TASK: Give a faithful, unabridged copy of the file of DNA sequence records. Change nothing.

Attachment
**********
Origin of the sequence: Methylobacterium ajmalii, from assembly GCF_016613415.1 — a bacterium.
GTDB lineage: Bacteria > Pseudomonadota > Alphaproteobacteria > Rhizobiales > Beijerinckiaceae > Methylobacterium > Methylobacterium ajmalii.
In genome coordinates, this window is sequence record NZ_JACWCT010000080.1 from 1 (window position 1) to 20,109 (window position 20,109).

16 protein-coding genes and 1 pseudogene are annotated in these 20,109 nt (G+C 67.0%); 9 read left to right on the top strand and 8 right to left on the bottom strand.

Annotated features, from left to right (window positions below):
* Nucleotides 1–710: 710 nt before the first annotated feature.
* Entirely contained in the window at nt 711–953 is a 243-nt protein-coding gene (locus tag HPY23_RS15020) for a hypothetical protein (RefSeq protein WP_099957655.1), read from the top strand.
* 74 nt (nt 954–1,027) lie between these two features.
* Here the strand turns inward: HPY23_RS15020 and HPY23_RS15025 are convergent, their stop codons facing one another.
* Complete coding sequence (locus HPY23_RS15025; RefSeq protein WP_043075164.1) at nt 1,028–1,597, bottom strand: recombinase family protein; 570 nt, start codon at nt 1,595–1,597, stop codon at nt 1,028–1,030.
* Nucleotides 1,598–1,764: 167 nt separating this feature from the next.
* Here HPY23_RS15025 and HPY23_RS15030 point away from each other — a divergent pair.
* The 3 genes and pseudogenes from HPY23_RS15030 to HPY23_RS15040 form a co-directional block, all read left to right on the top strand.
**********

Origin of the sequence: Methylobacterium ajmalii, from assembly GCF_016613415.1 — a bacterium.
GTDB lineage: Bacteria > Pseudomonadota > Alphaproteobacteria > Rhizobiales > Beijerinckiaceae > Methylobacterium > Methylobacterium ajmalii.
In genome coordinates, this window is sequence record NZ_JACWCT010000080.1 from 1 (window position 1) to 20,109 (window position 20,109).

16 protein-coding genes and 1 pseudogene are annotated in these 20,109 nt (G+C 67.0%); 9 read left to right on the top strand and 8 right to left on the bottom strand.

Annotated features, from left to right (window positions below):
* Nucleotides 1–710: 710 nt before the first annotated feature.
* Entirely contained in the window at nt 711–953 is a 243-nt protein-coding gene (locus tag HPY23_RS15020) for a hypothetical protein (RefSeq protein WP_099957655.1), read from the top strand.
* 74 nt (nt 954–1,027) lie between these two features.
* Here the strand turns inward: HPY23_RS15020 and HPY23_RS15025 are convergent, their stop codons facing one another.
* Complete coding sequence (locus HPY23_RS15025; RefSeq protein WP_043075164.1) at nt 1,028–1,597, bottom strand: recombinase family protein; 570 nt, start codon at nt 1,595–1,597, stop codon at nt 1,028–1,030.
* Nucleotides 1,598–1,764: 167 nt separating this feature from the next.
* Here HPY23_RS15025 and HPY23_RS15030 point away from each other — a divergent pair.
* The 3 genes and pseudogenes from HPY23_RS15030 to HPY23_RS15040 form a co-directional block, all read left to right on the top strand.